Wilfred Owen was an English WWI soldier and poet. He is considered one of the leading poets of WWI, as his use of distinctive techniques allowed him to show the reader of his work the horrors of the war. Owen used his poetry to put across his message that he was completely against war and he was disgusted with the treatment of soldiers that served in the war. Dehumanisation is an outstanding theme in Owen’s work. The dehumanisation of the soldiers involved in war is shown through many poetic devices that Owen uses. He uses these devices to show that the soldiers were not treated like humans, but as objects. These poems that Owen was writing were read by people back in the UK and they would be shocked and horrified with what they had read. This is what Owen wanted so the war could come to an end.
‘Arms and the Boy’ was the first poem written by Owen during the war. Straight away we can see a theme of dehumanisation in the poem as ‘Arms’ comes before ‘Boys’ in the title. This was Owens way of starting the poem with the idea that the soldier was dehumanised and less important than the weapons in the war. The young soldier in the poem is not made for war, as Owen uses a religious theme at the end of the poem. He says that God will not ‘grow no talons at his heels’ or grow ‘antlers through the thickness of his curls.’ This is suggesting that humans aren’t built for war, and God has not give humans attributes to fight in battles. As humans don’t have natural weapons like ‘antlers’, unnatural weapons like guns are created. Owen likes to personify in many of his poems and he personifies the bayonet to give it human attributes. He says the bayonet has a ‘hunger or blood’ as though the weapon can think for itself. The soldier could be turning into a weapon or a killing machine also. Owen uses words such as ‘flesh’ and ‘blood’ while also using alliteration of the letters b and f which gives the sense of the soldier only thinking about blood and flesh, no longer thinking about anything but killing.
‘Anthem for Doomed Youth’ is a very similar poem to ‘Arms and the Boy’ as Owen uses the same techniques to portray his thoughts of war. He again uses the title of the poem to show how the soldiers were dehumanised and not thought of. ‘Anthem’ gives the impression of a national anthem or a religious song. They often express joy. No joy is expressed in this poem though. Owen shows dehumanisation again with his line ‘what passing-bells for these who die as cattle?’ This suggests that the soldiers were like cattle getting slaughtered for food in the war. The soldier’s fate was decided in the battlefield like a cattle’s would be when they are ready to get slaughtered. Owen questions why there was no proper funeral for each soldier that had died. The soldiers had suffered in the trenches and not even received a proper funeral, which angers Owen.
‘The Last Laugh’ is about Owen seeing three separate deaths while fighting in the war. Owen uses personification to make the weapons much more stronger and powerful than each of the soldiers. The weapons laugh and tease each of the soldiers as they are showing that they are stronger. In my opinion, the weapons are thought of as more important in the war than the soldiers, as the weapons were thought of as the difference between winning and losing the war. This is why the soldiers were dehumanised and didn’t receive full recognition for their bravery. Onomatopoeia is used also in this poem so we can hear the noises that the weapons use when they are killing the soldiers. ‘hooted’, ‘groaned’ and ‘hissed’ give the sense of these weapons laughing at the soldiers weak attempts to stay alive.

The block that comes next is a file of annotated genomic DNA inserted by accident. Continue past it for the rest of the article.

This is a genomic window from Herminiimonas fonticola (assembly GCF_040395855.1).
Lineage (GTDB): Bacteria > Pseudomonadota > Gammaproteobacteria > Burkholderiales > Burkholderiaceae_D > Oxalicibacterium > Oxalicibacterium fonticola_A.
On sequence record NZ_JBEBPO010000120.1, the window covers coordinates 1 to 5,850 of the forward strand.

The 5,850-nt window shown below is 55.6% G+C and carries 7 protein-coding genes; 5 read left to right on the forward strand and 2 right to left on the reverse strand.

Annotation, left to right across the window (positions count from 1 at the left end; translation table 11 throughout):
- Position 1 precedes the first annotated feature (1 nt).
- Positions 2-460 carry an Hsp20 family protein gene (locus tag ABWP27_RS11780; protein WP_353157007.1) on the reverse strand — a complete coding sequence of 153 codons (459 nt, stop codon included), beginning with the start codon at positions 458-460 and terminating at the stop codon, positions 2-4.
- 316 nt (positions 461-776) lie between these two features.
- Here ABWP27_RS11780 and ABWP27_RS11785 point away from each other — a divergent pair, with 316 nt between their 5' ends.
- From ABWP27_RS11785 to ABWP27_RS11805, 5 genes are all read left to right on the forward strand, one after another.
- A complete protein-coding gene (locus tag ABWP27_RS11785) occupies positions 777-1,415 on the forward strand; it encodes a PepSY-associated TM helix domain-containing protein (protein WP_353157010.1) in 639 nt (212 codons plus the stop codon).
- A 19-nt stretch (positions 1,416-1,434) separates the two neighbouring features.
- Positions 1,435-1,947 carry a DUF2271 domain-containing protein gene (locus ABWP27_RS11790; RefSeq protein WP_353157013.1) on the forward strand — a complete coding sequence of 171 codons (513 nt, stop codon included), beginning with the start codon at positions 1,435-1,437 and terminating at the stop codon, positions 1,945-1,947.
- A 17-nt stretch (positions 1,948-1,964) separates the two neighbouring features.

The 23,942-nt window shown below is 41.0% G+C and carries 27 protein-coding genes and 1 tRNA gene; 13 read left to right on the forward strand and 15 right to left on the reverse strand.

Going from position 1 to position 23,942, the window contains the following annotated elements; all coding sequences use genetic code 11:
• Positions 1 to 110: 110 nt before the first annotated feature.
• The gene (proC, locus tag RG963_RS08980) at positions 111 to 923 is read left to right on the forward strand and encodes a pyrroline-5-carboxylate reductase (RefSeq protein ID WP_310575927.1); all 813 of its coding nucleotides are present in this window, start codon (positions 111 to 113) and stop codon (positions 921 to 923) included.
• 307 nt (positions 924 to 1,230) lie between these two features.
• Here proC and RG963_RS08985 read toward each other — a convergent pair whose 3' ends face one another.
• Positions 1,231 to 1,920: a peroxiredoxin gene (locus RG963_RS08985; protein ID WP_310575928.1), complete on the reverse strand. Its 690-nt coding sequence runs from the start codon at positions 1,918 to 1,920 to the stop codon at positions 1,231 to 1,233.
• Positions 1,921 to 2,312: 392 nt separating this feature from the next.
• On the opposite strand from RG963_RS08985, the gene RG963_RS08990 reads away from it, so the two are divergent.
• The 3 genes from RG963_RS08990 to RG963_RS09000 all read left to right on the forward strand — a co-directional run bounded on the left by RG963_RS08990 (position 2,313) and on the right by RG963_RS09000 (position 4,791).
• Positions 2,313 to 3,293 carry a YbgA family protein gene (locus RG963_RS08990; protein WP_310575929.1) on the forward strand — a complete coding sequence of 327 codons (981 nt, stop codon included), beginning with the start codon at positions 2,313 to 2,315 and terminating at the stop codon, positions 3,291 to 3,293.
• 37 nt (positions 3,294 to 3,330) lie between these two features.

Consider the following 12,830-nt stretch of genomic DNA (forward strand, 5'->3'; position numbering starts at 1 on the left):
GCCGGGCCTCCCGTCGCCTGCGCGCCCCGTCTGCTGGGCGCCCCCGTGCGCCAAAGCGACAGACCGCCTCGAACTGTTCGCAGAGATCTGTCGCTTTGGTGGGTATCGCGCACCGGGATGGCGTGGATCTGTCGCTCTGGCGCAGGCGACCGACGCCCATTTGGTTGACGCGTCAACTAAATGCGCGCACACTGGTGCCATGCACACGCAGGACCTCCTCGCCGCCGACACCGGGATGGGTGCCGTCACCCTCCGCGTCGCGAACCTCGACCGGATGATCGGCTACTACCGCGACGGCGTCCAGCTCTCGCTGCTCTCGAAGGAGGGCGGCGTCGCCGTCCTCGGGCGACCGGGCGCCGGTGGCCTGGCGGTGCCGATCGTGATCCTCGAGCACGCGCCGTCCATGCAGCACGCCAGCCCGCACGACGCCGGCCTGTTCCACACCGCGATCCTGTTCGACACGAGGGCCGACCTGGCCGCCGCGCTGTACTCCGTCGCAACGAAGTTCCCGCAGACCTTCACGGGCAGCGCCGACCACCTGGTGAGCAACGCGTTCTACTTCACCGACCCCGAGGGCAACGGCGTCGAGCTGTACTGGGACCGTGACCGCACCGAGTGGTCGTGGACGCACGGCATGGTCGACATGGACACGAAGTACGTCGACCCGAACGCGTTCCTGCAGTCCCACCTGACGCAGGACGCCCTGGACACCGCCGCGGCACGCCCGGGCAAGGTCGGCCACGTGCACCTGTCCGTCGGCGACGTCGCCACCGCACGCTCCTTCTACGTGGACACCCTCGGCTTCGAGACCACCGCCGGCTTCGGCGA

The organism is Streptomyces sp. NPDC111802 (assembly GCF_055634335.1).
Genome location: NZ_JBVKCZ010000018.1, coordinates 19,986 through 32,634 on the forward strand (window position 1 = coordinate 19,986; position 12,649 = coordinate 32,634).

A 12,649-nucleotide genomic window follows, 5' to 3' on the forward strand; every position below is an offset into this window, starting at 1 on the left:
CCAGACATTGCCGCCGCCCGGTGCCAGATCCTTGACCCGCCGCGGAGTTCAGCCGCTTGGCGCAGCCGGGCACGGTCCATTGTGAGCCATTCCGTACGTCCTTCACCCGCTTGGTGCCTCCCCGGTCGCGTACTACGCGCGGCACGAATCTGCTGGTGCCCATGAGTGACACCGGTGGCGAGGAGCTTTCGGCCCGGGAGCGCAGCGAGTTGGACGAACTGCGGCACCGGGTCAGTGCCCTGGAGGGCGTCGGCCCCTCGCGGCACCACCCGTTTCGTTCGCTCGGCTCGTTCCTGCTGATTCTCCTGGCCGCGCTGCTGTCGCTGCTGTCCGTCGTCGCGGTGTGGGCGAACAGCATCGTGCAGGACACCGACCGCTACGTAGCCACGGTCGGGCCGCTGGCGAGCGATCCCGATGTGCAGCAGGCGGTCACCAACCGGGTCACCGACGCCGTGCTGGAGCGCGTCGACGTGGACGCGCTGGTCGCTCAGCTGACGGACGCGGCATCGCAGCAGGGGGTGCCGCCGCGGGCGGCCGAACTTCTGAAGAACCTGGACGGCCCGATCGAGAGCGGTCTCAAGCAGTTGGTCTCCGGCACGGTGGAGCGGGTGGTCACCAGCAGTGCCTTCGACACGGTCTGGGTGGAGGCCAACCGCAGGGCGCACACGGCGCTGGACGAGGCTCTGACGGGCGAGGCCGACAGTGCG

‘Disabled’ is a poem about a soldier who returns from the war with horrific injuries. This is a prime example of Owens theme of dehumanisation as this young soldier was once a handsome man who used to go to town and dance with girls, but now isn’t even looked upon by girls unless its pity. This poem shows how this young soldier is now dehumanised and isn’t considered a part of society anymore. He enjoyed playing football and didn’t mind getting ‘bloodsmear’ down ‘his leg’ from playing it, he was proud of this ‘bloodsmear’ as he had thought he gained it from this battleground that was the football pitch. He was also ‘carried shoulder-high’ after games thanks to his heroics on a football field. This can possibly contrast to the multiple amputations he suffered. He does care about this and he isn’t proud of it because he cannot enjoy the things he used to enjoy. He also doesn’t get carried around and get celebrated as a hero coming off a battle field, possibly because he can’t physically get carried around, or the fact he now looks like a ‘queer disease’ to other people. When he came back from the war, few people came to greet him compared to the amount of people that were present for the send off. This is what Owen is upset with, as this person doesn’t get any recognition, like most soldiers. This soldier has come back from war with limbs missing and he is now seen as a second class citizen, like some ‘queer disease’.
In conclusion, my feelings towards the poem are that the theme of dehumanisation is of great importance throughout Owen’s poetry and it is a centre point of his work. This is his reason as to why he is against war and he doesn’t like the treatment of soldiers. Dehumanisation is a common theme throughout his poetry and he uses poetic devices such as personification to address this. Using poetic devices helps the reader understand what Owen is trying to say about war.